CAIRO: While many of Naguib Mahfouz’s most memorable characters stalked the back streets and alleys of Cairo, the Nobel laureate also had a soft spot for Egypt’s second city.
“Alexandria was a European city, where Italian, French, Greek or English was heard far more than Arabic, he wrote in Al-Ahram in 1996.
“The city was beautiful, so clean I could have eaten off the streets. In short, Alexandria was a European city, but it belonged to us, the Egyptians.
Fittingly, this quote is prominently displayed at the Bibliotheca Alexandrina, where an exhibit entitled “Impressions of Alexandria traces the city’s history back to medieval times through a series of sketches, paintings, maps and photographs – done mostly by Europeans.
The exhibit begins with a print from Hartman Schedel’s 1493 work “The Chronicle of Nuremburg. Drawn in storybook fashion, the print depicts Alexandria as a fantastical city filled with steeples, castles and heavy brick walls.
Schedel also tells his readers that European settlers and traders were living in Alexandria at the time, with Venetian and Genoese merchants doing particularly brisk business trading goods along the Mediterranean Sea coast.
Beyond the graphics and the text, however, the “Chronicle also shows how Europeans – through a mixture of fantasy, suspect historiography and clever fabrication – used Alexandria as a model for a European enclave in the Orient.
Likewise, the European fascination with Alexandria is apparent in a 17th century French decorative map with the title of “Ancienne Vieux D’Alexandria, which depicts the city as a fully Europeanized vision of urban utopia.
Rather than showing Alexandria as the oriental and Islamic city that it surely was at the time, European cartographers eschewed facts in favor of an idealized version of the city. Many historians now believe that mapmakers at the time in fact relied on oral traditions and third-party anecdotes rather than cartographic facts and geographic methods.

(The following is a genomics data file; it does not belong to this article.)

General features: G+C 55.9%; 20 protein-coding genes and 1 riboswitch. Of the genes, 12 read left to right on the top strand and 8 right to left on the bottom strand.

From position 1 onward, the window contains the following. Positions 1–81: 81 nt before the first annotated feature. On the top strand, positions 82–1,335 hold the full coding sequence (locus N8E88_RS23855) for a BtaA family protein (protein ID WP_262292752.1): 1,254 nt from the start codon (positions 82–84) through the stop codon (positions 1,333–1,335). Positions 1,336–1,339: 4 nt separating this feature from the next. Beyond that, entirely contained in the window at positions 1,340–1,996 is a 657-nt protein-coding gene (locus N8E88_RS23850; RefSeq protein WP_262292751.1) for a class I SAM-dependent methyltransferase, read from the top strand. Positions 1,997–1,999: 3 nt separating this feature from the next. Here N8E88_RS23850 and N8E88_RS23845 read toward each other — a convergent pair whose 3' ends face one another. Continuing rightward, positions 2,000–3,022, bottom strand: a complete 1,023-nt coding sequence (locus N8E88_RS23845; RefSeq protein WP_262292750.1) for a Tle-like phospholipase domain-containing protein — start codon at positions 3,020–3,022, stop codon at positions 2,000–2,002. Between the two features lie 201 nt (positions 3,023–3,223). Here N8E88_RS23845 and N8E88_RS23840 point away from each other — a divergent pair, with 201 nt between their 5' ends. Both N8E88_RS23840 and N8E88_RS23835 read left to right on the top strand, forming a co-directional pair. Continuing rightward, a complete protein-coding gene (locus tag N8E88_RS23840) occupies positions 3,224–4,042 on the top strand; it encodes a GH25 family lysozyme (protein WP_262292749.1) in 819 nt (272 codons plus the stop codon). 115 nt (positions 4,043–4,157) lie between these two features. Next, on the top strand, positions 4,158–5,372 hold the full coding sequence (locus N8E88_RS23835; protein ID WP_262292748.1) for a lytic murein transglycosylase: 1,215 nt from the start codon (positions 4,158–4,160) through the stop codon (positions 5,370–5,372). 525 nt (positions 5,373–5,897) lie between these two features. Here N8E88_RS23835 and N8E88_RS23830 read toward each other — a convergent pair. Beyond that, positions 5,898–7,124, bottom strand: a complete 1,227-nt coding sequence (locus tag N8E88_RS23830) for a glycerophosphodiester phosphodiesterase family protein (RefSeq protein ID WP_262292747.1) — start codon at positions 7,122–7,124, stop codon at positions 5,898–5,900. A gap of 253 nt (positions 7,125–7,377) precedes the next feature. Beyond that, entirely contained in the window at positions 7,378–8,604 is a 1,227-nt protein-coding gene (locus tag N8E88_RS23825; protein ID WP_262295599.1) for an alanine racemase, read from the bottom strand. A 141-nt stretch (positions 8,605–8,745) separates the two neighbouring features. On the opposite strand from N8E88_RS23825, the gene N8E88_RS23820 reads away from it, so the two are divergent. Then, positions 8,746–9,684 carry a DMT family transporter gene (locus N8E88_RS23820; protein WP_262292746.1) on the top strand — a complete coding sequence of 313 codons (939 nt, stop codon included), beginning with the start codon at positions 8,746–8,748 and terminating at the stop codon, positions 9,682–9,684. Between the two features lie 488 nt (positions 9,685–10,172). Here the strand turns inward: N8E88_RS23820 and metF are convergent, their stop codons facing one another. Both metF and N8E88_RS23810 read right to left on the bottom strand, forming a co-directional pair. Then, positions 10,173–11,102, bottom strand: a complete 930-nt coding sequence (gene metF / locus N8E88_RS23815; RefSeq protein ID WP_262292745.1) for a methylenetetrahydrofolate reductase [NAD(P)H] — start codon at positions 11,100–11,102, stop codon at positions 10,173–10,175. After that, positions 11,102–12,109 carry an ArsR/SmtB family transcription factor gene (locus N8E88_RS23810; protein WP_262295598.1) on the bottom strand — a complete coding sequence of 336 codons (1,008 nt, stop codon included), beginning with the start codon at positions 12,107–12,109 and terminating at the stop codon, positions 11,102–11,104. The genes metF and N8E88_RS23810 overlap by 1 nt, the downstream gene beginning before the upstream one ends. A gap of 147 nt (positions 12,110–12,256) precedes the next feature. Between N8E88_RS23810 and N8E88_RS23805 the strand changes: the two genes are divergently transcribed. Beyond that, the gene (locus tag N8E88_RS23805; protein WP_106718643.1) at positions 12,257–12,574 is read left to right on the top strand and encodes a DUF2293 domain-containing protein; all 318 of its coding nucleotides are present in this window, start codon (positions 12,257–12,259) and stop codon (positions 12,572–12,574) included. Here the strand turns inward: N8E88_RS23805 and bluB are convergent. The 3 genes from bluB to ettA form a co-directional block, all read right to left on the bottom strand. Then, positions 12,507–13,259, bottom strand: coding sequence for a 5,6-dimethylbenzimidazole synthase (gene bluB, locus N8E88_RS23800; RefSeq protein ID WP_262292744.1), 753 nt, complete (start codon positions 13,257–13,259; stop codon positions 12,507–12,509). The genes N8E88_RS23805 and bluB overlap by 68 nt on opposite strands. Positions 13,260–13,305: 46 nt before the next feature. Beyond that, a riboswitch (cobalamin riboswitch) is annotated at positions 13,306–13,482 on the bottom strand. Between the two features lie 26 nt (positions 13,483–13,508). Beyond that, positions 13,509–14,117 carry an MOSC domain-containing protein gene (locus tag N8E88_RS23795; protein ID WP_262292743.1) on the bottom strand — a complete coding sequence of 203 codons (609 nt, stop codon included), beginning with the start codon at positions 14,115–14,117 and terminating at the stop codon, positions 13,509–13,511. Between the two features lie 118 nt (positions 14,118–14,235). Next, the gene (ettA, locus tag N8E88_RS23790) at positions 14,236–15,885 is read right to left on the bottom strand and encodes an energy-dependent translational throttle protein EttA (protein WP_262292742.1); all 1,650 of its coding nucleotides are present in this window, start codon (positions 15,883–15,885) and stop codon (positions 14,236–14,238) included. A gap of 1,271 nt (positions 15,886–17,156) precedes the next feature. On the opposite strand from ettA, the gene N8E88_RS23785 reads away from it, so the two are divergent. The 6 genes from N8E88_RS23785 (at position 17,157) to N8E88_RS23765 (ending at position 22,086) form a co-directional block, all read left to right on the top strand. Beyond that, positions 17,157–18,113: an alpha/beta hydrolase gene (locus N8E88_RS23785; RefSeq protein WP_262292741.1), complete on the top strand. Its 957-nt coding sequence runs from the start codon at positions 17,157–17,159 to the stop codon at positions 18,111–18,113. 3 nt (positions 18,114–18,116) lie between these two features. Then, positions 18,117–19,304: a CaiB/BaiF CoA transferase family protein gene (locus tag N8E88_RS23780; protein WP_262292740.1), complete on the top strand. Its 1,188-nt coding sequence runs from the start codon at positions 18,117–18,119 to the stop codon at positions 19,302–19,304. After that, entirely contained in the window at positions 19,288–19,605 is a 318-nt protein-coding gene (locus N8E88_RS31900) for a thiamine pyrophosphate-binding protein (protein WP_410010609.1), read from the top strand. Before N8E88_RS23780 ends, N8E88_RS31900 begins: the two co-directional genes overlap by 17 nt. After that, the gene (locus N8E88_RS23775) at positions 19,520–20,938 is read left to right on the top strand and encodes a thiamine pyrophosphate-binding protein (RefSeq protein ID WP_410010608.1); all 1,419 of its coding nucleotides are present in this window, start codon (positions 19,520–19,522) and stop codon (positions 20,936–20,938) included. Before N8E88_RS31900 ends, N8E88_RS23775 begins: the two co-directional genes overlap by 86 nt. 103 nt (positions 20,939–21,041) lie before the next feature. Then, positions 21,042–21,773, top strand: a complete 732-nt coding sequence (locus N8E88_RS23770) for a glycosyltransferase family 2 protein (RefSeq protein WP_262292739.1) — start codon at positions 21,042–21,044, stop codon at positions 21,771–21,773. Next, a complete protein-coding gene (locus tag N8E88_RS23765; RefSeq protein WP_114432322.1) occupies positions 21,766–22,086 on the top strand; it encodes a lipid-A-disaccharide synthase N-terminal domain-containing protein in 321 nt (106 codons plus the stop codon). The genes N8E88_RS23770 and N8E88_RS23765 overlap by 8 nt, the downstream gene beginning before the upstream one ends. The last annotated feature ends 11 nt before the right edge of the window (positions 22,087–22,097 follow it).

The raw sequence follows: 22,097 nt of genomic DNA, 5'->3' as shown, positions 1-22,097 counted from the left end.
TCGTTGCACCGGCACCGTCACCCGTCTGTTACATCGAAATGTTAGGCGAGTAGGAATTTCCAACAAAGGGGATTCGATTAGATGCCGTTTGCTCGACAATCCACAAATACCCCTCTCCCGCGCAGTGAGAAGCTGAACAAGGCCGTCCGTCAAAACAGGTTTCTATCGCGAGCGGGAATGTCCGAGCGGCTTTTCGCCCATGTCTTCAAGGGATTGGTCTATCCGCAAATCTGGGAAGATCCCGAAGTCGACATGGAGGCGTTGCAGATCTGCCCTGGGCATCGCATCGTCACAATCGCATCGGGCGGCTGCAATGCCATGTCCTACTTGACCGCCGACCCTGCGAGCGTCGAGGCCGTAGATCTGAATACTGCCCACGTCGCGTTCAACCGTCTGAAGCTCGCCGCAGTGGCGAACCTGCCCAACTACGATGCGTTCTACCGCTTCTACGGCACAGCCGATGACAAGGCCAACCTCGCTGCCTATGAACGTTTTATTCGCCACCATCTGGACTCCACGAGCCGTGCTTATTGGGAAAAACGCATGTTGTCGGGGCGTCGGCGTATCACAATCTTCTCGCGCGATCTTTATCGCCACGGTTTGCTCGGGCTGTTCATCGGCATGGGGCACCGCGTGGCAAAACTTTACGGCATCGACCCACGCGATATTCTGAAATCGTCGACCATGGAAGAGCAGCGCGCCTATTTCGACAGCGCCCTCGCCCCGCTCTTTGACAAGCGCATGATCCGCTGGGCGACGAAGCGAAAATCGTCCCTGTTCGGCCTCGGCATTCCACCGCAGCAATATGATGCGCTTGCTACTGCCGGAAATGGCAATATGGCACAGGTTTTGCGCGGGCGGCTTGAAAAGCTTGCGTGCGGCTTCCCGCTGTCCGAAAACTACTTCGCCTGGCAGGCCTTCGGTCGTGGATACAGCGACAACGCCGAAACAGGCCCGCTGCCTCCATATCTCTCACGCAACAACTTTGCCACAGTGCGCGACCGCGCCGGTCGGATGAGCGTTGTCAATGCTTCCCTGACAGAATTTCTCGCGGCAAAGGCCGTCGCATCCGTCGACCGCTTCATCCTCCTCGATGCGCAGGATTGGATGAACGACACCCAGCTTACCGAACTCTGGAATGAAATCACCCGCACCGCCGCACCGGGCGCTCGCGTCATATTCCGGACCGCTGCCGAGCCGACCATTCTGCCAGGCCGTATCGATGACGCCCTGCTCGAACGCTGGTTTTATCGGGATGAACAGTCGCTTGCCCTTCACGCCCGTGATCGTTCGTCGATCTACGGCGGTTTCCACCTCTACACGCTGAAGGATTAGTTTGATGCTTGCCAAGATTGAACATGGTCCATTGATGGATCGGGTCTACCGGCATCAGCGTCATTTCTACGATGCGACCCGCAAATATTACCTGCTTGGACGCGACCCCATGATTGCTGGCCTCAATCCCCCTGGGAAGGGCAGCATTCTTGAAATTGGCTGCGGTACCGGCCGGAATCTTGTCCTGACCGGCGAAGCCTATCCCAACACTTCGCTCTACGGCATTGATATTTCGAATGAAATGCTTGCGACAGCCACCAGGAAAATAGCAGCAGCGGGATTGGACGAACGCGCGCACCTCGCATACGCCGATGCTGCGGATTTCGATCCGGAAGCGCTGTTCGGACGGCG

By the 18th century, Europeans were still celebrating Alexandria as the ancient Hellenic seat of Ptolemy. This period is exemplified by “The Lighthouse of Alexandria by Fisher von Erlach.
Like other European historiographers, Erlach didn’t have much time for facts: his drawing distorts the lighthouse’s actual dimensions and design, and he gives it only six stories when historical documents show that it actually rose to 14 floors.
Fueled by interest in ancient texts, Alexandria was seen as an almost mythical city. But sometimes, these imaginary views of Alexandria ran up against fact.
In 1702, Corneille Le Bruyn laments the sorry state of Alexandria, which he finds to be in disarray and disrepair. While the author celebrates the city’s ruins and the massive Pompey Pillar, he says “as to the present state of the city of Alexandria, it is almost wholly ruinated and without buildings, having but a few houses inhabited.
Nonetheless, by the end of the 18th century, the French army had conquered the coast of Egypt, but while “Prise D’Alexandria by Grenier shows Napoleon’s achievement as a remarkable and considerable military victory, in fact, only 40 Alexandrians perished in the fighting. It was a small and barely significant battle.
With the dawning of the colonial age, however, the exhibit swings from cartography to clinical depictions of military maneuvers. Here’s why. Shortly after taking Alexandria, Napoleon recruited 165 scholars to create a massive encyclopedic collection called “Description De l’Égypte, which flew off book shelves in Europe and led to an Egypt craze in Europe.
It’s no wonder the Europeans freaked out: “Description looks like a flawless collection and its depictions of Greek ruins, ancient Egyptian obelisks and other architectural details were among the most graphic and accurate of the age.
Along with a history of Alexandria, the exhibit is also a history of graphic methodology, which shows the development of industrial illustration and photography.
As such, early photographs and daguerreotypes are on display, such as Hector Horeau’s “Aiguille de Cleopatre, and drawings taken from newspapers during the English bombardments of 1882, when gunship diplomacy led to major destruction of the city.
Other highlights include sepia photographs of the city’s modernist architectural treasures, and while Alexandria may not be the ancient capital it once was, these photos show that the city is still a gem on the sea.